Fig. 1 illustrates our approach. Quicksilver and VoteNet are discussed below.
Quicksilver: Quicksilver  uses the target image and the atlas images to predict the deformation maps which are used to generate warped atlas images and their corresponding labels . Using a DL registration approach such as Quicksilver speeds-up pairwise registrations by at least an order of magnitude  compared to numerical optimization. Since registrations are the computational bottleneck of MAS, similar speed-ups can be obtained. E.g., MAS with our approach and 17 atlases requires only 15 mins on an NVIDIA GTX1080Ti. Experiments (Sec. 3) show that Quicksilver yields good results when combined with MAS (Tab. 1).
VoteNet: Given the warped atlas images and the target image, VoteNet independently predicts binary masks for each warped atlas image, locally indicating if a warped atlas should be considered for the final labeling decision of the target image. In effect, VoteNet predicts for each spatial location the set of trustworthy atlases; all atlases which should likely not be used are discarded. Hence, VoteNet, implements a form of locally adaptive statistical trimming. Once the set of trustworthy atlases has been determined, their associated labels can be fused with any chosen label fusion strategy. For simplicity we use plurality voting. Our VoteNet strategy shifts the notion of a plurality to a plurality of trusted atlases. We define trusted plurality voting as
where is the set of labels ( structures; 0 indicating background), is the indicator function and denotes a voxel position. We define if ; if .
VoteNet training: Fig. 2 shows the VoteNet architecture, which is based on the 3D U-Net  (but uses the target image and a warped atlas image as inputs). VoteNet processes an image patch-wisely, with a patch size of from the target image and a warped atlas image at the same position, where the patch center is used to tile the volume. To train VoteNet, we use 20 images from LONI Probabilistic Brain Atlas dataset (LPBA40)111LPBA40 contains 40 3D brain MRIs with 56 manually segmented structures. Preprocessing includes affine registration to the MNI152 atlas and histogram equalization.; we randomly select 17 images and their labels as atlases and use Quicksilver to register all 17 atlases to the 20 images excluding themselves. This results in 323 () pairwise registrations. Given the manual segmentation labels of these 20 images, we determine at which location the warped atlas labels agree (1) and where they disagree (0). These agreement/disagreement labels are our training labels for VoteNet, trained via a binary cross entropy loss (Fig. 2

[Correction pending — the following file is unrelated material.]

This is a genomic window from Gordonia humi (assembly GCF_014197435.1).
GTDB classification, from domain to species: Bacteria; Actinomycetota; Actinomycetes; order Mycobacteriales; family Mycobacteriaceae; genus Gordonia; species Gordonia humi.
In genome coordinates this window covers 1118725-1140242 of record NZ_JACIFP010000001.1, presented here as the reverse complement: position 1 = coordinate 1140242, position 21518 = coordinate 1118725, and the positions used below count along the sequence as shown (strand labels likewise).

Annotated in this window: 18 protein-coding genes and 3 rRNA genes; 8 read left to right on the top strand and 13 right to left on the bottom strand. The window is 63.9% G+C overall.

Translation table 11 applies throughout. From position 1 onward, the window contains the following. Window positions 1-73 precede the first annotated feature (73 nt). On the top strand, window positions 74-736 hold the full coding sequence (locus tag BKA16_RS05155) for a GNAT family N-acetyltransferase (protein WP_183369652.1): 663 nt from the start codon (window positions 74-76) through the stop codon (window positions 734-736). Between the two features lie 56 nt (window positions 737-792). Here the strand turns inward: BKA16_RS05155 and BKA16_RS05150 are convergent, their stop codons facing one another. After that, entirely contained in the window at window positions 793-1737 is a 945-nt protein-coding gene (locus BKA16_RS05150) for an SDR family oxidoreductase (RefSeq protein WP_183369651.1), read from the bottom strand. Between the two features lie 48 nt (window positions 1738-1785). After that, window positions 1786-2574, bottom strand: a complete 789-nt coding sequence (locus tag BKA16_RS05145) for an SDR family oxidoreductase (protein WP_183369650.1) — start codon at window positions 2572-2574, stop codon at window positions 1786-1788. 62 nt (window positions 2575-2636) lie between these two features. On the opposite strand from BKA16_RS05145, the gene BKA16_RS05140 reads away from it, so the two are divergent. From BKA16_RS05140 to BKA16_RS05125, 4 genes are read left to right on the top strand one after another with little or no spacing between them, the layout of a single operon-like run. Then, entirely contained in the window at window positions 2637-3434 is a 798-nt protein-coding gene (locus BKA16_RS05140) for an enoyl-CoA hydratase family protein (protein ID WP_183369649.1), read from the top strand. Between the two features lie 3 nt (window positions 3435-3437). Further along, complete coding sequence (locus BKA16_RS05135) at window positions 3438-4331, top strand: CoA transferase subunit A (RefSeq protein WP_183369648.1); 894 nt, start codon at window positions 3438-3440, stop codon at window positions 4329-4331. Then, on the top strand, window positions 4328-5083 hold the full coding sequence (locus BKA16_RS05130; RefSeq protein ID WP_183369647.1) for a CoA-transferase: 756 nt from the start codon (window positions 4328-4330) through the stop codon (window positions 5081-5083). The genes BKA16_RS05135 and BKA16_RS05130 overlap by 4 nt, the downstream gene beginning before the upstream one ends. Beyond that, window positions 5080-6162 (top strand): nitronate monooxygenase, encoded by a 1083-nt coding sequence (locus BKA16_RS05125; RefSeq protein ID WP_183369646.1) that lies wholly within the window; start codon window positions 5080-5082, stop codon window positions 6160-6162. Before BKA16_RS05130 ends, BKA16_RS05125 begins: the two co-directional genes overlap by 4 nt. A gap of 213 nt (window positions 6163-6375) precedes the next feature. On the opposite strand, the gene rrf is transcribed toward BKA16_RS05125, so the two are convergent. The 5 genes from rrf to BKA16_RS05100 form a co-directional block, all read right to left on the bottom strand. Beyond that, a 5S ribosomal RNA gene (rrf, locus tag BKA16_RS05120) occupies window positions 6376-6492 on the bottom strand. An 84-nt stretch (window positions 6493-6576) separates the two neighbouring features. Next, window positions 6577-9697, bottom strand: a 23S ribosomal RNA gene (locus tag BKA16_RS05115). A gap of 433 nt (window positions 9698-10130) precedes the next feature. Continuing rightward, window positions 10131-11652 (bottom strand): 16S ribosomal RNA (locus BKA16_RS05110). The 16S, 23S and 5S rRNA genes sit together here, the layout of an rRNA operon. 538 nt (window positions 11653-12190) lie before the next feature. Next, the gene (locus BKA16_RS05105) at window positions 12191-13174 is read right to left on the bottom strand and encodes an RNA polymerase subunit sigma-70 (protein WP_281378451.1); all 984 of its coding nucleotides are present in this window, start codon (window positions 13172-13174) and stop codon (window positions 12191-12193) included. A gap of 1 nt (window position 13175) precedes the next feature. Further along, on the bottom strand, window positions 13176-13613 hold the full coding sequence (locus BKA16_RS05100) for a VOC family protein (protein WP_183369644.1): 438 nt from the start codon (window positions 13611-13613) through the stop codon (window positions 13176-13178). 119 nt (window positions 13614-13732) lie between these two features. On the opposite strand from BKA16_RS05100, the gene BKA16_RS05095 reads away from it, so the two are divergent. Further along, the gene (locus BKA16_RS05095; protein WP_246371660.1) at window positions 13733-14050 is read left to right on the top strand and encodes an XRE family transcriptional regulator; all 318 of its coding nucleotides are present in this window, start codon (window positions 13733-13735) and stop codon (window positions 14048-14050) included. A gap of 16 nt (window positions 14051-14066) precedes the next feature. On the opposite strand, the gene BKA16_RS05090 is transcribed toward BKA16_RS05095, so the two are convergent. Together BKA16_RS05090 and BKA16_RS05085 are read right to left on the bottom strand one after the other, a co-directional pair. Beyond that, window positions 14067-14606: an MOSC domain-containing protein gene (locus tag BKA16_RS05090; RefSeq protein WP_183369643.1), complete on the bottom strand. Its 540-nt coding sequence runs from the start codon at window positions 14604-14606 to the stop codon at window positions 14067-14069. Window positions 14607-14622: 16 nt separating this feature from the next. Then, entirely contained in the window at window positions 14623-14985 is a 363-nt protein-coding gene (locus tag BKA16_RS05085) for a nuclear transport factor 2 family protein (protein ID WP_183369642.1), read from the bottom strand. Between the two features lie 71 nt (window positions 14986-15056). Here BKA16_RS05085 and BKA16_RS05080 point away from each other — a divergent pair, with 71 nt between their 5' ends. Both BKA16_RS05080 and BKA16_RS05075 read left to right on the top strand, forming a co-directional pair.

) in PyTorch. As VoteNet produces continuous outputs,, (in via a sigmoid) we threshold at 0.5 at test time, i.e., the local prediction is if and otherwise. We train using ADAM
over 300 epochs with a multi-step learning rate. The initial learning rate is 0.001; reduced to 0.0001 after 150 epochs; and finally to 0.00001 after 250 epochs.Training image patches were randomly extracted so that 0 labels account for no less than 5% of the entire patch volume. Training requires24h. The prediction of a single atlas mask takes 20s.
3 Experimental Results and Discussion
We use LPBA40 for evaluation. We use two-fold cross-validation, i.e. the dataset is randomly divided into two non-overlapping subsets of equal size. One set is used for training (Sec. 2) the other for testing for each of the two cross-validation experiments. The results below are averaged over the cross-validation folds.
Benchmark methods: We compare against plurality voting (PV) , majority voting (MV), simultaneous truth and performance level estimation (STAPLE) , multi-atlas based multi-image segmentation (MAMBIS)222MABMIS uses Diffeomorphic Demons for registration and hence results are not directly comparable to ours; we use Quicksilver for all other label fusion methods. , joint label fusion (JLF) , patch-based label fusion (PB)  and a U-Net . PV locally assigns the most frequent segmentation label among the atlases. MV assigns a label only if more than half of the atlases () agree. STAPLE uses a statistical model to estimate a true hidden segmentation based on an optimal weighting of the segmentations. MAMBIS puts atlases in a tree structure to consider their correlations for concurrent alignment. JLF regards label fusion as an optimization problem and minimizes the total expectation of labeling errors. PB searches in a neighborhood to reduce registration errors and utilizes patch intensity and label information within a Bayesian label fusion framework. We include a U-Net for a direct comparison to a popular DL image segmentation approach. We also create an oracle label fusion strategy, which has access to the true label during local atlas selection. This allows establishing upper performance bounds.